The funny thing about the Giants is that they probably don’t need to blitz, but they do anyway. That’s Wink Martindale’s thing. Per Rivka Boord, the Giants led the NFL in blitz rate in 2022 and Martindale twice led the NFL in blitz rate in four seasons with the Ravens, finishing third and sixth in his other two seasons. Tua has been deadly against the blitz this season, but does not guarantee that Martindale will chill.

We should see Tua take some sacks this week, but he’s likely to more than make up for that with big plays downfield. On plays where the Dolphins’ offensive line holds up… the No. 1 offense from a clean pocket will be going against a secondary that ranks 29th in PFF’s coverage grades and is allowing 15+ yard passes at the eighth-highest rate.

Seems like a pretty great setup for Tyreek Hill, who will be looking to reclaim his YPRR title from Brandon Aiyuk.

This matchup looks somewhat similar to Miami’s Week 3 matchup against the Broncos. I have no doubt that Hill will turn in a strong game, but he could be blocked from a massive game due to the Giants’ expected inability to keep pace. But Hill’s profile is so strong that he could easily crush in a couple of quarters.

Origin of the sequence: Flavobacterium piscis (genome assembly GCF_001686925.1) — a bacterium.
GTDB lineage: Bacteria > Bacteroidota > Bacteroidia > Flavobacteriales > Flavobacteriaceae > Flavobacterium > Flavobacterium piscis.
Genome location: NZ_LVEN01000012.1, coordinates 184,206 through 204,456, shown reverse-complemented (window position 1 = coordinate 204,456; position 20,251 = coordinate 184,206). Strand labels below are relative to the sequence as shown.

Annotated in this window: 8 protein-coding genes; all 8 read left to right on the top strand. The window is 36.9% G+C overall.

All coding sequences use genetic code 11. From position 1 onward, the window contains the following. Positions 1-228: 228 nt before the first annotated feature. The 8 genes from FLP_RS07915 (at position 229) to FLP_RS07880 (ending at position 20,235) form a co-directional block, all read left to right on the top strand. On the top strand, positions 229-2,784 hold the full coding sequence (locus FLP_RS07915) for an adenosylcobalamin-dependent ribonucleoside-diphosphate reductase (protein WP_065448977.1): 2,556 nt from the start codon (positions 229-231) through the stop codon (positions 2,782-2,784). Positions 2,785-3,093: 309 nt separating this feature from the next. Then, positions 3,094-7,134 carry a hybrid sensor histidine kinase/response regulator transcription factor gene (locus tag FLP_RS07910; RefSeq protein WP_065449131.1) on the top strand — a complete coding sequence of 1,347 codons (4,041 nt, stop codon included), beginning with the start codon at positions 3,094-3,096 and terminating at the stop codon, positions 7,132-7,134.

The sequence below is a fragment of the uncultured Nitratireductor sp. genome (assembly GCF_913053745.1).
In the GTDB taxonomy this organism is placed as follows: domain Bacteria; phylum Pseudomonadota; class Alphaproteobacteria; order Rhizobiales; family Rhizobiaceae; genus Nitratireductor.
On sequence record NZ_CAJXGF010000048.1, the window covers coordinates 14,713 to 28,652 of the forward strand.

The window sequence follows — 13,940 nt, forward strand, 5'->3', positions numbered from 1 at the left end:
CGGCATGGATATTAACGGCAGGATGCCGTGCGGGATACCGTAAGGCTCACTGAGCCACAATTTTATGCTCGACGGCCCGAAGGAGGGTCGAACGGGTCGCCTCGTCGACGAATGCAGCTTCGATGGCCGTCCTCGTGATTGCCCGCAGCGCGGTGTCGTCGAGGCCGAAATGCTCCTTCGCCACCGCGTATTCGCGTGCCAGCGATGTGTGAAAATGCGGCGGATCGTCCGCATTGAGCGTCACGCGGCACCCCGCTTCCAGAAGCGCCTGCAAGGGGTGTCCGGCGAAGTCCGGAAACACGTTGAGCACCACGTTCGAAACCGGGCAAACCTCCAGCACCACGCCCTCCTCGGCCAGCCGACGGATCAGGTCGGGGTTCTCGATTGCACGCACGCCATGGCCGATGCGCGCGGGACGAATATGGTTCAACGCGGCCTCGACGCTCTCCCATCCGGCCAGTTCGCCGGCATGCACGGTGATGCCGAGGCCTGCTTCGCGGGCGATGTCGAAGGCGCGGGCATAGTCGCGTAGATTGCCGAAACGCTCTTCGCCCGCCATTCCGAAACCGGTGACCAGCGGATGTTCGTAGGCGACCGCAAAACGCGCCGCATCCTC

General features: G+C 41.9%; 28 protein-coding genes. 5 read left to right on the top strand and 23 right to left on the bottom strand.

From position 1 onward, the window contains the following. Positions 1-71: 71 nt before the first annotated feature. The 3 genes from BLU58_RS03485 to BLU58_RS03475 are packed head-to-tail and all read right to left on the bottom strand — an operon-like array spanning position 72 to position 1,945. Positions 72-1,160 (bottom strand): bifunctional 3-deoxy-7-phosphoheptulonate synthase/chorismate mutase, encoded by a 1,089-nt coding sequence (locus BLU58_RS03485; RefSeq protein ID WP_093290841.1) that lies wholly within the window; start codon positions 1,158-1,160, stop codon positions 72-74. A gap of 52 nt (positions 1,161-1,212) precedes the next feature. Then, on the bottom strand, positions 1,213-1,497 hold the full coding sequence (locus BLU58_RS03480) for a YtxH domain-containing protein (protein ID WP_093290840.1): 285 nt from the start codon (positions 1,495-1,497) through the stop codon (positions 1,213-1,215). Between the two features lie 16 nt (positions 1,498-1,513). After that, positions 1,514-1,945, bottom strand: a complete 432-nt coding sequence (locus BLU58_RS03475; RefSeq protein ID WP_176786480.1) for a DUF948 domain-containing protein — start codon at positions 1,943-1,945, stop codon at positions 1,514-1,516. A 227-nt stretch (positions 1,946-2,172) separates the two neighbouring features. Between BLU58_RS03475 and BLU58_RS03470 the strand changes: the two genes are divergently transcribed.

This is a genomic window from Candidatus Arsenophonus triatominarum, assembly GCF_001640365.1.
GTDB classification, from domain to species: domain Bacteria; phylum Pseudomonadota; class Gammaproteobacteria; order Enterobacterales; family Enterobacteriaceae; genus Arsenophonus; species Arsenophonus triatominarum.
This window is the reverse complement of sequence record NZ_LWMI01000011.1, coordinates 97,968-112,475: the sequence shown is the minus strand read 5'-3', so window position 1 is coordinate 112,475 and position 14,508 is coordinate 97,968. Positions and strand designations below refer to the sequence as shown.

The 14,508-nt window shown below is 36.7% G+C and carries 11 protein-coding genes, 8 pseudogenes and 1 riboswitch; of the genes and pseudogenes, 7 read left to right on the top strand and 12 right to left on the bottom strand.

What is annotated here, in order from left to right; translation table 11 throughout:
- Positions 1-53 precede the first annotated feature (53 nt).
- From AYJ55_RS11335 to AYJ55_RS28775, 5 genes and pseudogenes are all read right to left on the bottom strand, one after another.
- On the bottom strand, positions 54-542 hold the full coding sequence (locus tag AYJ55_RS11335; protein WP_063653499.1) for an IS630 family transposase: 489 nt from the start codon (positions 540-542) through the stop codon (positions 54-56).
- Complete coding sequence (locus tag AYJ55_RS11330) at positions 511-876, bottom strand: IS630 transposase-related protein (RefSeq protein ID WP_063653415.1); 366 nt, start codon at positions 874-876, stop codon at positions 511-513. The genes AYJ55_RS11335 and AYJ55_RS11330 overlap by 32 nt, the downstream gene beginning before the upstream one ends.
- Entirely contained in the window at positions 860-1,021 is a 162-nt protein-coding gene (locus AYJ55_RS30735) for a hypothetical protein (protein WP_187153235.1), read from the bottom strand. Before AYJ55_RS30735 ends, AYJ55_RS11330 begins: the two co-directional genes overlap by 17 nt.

Jaylen Waddle looks more boom/bust against a defense that is ceding big plays. Waddle almost has to be in lineups this week but with a weak 13% first-read target rate and 18% TPRR, Waddle’s floor is lower than ideal. His ceiling is too high to pass on, though.

Speaking of high ceilings… De’Von Achane saw a lot of work last week.

De'Von Achane crushed against the Broncos in Week 3, with only a 42% snap share. Then against the Bills, he was up to 66% of snaps, with a 47% carry share and a 13% target share. It was the kind of day that makes it hard not to think that Achane is emerging as the starter in Miami.


Per PFF, Achane’s Week 4 workload was worth 14.2 expected PPR points, while Raheem Mostert’s was worth 9.2.

After Achane’s terrific showing against Denver, Miami used a trailing script against Buffalo to get a longer look at him.